Oh, one more thing I find really interesting. I live in Phoenix and recently we got a taste of some items on the new menu where I work. The salad was definitely Rich and Charlie's. I flipped out because I loved that salad so much when I lived in St. Louis and dreamed about it the whole time I lived here. I'm going on and on and on about it and everyone else is just looking at me like I've gone mental. So I took some home and sat down to the table with it to try to be objective about it. And it wasn't all that great. It had been prepared by the Bidwill's chef to their specifications, to exactly replicate the R & C salad. So I don't know if maybe we grew up on it and were all so enamored of that amazing sesame seed, crusty bread they served and the pasta con broccoli or my favorite, the manicotti that had both red and white sauce and just the atmosphere that made it a salad I wanted to share with all of my fellow Phoenicians or if it really is that great and our chef just didn't get it right.

3010 W Clay St, Saint Charles, MO 63301

The Pasta House
2539 S Brentwood Blvd, Saint Louis, MO 63144

May 12, 2011
dexi39 in Great Plains

What are the specialties of St. Louis?

It's been so much fun reading this thread. I grew up in St. Louis, we bought Gus' pretzels at the intersection of Lemay Ferry and Lindbergh (I's been a long time) and so many other things that were St. Louis specialties. I think I already told you the story of the gooey butter cake/ex-husband incident.

I've lived in Phoenix for a lot of years. I flipped when I had to pay $15 for a plate of pasta in '85 here. It's NOODLES, for god's sakes...and you could still get a plate on the hill for well under $10. I also flipped to find fresh jalapenos and cilantro and avocado...I never even heard of guacamole when I was back home. I'm sure things are so different now...the culinary arts have taken off and are all the rage now. People have become educated and long gone are the tuna casseroles topped with potato chips my mom used to make. The technological field has changed drastically over the last several years, of course...but I think the food world has changed as much. I remember watching Yan Can Cook and The Galloping Gourmet with my son when he was a bitty boy...but those and Julia Child's show were the only things on TV back then. Now we have tons of cooking reality shows as well as those like Emeril. It's crazy. I love it. I have a passion for it. It is amazing to create something that makes people so happy. Thank y'all for having this board and especially this thread!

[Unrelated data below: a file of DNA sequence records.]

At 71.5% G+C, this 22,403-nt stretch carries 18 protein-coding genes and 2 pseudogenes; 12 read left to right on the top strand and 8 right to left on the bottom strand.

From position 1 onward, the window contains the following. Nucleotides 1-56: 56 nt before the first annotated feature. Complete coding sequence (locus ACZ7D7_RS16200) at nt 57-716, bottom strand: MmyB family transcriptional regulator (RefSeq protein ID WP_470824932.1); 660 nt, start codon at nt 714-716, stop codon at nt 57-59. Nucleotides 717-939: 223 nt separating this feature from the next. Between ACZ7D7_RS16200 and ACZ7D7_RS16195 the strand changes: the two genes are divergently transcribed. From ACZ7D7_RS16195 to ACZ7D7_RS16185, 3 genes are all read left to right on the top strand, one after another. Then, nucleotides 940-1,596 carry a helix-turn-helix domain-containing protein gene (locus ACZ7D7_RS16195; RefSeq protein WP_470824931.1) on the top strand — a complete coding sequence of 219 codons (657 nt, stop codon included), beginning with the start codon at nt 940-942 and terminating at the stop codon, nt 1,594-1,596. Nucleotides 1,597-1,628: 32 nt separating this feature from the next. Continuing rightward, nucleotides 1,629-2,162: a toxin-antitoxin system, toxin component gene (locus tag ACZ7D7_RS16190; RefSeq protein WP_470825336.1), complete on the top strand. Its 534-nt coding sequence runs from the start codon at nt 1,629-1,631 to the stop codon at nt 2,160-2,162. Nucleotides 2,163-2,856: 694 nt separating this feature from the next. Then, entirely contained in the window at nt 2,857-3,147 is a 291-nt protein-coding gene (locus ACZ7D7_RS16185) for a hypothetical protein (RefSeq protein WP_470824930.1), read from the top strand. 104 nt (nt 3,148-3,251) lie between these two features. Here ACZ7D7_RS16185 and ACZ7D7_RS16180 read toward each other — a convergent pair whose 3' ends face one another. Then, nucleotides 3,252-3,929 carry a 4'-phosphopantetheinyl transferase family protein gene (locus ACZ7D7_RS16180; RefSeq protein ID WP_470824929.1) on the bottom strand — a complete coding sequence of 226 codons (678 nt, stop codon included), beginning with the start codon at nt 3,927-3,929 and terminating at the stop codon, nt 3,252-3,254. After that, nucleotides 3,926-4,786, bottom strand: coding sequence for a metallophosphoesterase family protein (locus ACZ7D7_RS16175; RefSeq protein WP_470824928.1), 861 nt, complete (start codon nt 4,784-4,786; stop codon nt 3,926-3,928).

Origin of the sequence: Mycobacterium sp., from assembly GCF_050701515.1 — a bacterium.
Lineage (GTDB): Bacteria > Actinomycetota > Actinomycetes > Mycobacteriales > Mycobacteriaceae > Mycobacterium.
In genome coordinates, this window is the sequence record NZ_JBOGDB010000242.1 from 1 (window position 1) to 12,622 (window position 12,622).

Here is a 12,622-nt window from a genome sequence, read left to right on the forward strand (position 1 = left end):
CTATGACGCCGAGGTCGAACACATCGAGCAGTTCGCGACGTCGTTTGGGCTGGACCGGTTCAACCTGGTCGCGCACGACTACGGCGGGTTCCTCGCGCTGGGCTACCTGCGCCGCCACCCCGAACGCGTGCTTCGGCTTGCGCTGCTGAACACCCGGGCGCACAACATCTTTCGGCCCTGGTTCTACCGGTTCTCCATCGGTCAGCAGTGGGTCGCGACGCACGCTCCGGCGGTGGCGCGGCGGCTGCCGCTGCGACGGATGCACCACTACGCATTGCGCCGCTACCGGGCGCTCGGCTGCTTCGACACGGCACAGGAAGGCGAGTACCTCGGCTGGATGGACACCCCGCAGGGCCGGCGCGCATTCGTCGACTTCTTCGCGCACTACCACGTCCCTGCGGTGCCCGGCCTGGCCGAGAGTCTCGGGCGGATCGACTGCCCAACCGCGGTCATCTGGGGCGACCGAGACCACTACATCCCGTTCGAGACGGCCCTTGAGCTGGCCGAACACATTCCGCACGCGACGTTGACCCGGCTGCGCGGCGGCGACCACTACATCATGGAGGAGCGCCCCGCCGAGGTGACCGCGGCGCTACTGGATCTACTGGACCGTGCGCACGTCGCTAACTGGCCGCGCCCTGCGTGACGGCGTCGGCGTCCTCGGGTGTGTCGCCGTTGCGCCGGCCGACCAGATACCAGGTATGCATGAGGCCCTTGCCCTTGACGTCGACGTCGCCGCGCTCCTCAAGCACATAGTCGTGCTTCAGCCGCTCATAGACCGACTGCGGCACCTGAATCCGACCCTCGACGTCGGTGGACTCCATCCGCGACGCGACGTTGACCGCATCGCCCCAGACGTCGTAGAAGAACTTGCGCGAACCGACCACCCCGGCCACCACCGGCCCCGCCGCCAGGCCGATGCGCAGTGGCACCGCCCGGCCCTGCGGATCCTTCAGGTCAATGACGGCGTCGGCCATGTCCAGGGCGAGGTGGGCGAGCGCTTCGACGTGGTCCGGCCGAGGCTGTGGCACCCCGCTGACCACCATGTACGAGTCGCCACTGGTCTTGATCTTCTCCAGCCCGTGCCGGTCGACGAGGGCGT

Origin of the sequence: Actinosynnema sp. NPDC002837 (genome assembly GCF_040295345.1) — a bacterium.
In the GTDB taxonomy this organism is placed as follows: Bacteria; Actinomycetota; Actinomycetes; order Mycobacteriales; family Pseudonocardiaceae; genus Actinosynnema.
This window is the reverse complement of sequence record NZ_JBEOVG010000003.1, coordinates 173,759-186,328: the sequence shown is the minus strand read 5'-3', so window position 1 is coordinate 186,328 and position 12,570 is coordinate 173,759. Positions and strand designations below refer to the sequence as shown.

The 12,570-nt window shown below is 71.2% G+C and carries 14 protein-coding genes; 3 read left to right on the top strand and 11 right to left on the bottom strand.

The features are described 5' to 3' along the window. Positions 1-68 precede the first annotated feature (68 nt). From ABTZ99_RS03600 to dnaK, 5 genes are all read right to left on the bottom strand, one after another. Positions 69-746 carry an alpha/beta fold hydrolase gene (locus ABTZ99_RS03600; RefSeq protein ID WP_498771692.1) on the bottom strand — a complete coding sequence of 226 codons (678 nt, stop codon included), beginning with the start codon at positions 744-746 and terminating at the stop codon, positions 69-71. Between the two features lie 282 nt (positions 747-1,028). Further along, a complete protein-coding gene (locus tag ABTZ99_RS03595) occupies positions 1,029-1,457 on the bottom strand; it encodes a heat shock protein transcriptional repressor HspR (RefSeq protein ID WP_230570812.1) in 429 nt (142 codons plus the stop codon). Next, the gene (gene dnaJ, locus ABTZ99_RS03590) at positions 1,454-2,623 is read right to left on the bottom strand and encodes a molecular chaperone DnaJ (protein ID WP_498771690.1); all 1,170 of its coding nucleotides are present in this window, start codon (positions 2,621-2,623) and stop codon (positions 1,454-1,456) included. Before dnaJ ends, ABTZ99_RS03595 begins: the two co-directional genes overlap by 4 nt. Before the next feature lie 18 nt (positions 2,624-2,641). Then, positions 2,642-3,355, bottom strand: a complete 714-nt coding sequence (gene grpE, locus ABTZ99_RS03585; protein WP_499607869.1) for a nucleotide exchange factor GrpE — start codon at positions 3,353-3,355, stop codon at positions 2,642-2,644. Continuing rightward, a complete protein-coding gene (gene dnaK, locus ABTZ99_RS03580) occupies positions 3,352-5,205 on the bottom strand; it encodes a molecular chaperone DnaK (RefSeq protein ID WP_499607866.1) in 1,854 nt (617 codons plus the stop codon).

May 11, 2011
dexi39 in Great Plains

Visiting St. Louis after an 8 year absence

I love the passion you all have. Thank you for being here.

May 07, 2011
dexi39 in Great Plains

What are the specialties of St. Louis?

nosh, I think I love you. articulate, intelligent, passionate. what more could someone want???

May 06, 2011
dexi39 in Great Plains

St. Louis places

Wow, this question is from 2002, and it's 2008. Jeez. I'm redoing my résumé, and Dohack's was my first job. I worked there for 4 years, and boy, did I see it all. What great jack salmon, which I've never heard of since, cod and chicken we had! Yes, it was an amazing, family style restaurant. We had all you can eat chicken on Wednesdays, and all you can eat jack salmon on Fridays. I still remember our most regular customers, who I'm sure have long since died, and what they ate. It's a shame Dohack's closed...I don't know when it did, but progress, you know?

And the gooey butter cake reference gave me the chills. No one out west has ever heard of it, and I'm sure it's a dying breed. My grandma lived at Grand and Juniata...we used to walk down Grand to a bakery just down the block and get gooey butter cakes. After I moved to Phoenix and got married, I took my husband to see St. Louis where I'd grown up. (This was when I was about 30) I took him to the bakery on Grand and we bought a gooey butter cake...we sat on my grandma's front steps after I knocked on the door to tell the current owners who we were and ask their permission. We ate the entire cake sitting there.

Do they still sell pretzels on the street corners? Is Irv's still open? We used to go late at night, usually drunk, and have a "nightmare"...which was hash browns topped with two eggs, chili and onions. It was the best. Imo's pizza? Rich and Charlies, Flamingo Cafe, The Pasta House Company? Any of them still open. I miss St. Louis restaurants so much! Anyone remember Schmiezings Bar and Grill on Hampton? I worked there forever, too. What about Trotter's BBQ on Watson? I really hope someone replies to this...I'm so nostalgic right now!!! And I need a Rich and Charlie's salad and a gooey butter cake!

Sep 06, 2008
dexi39 in Great Plains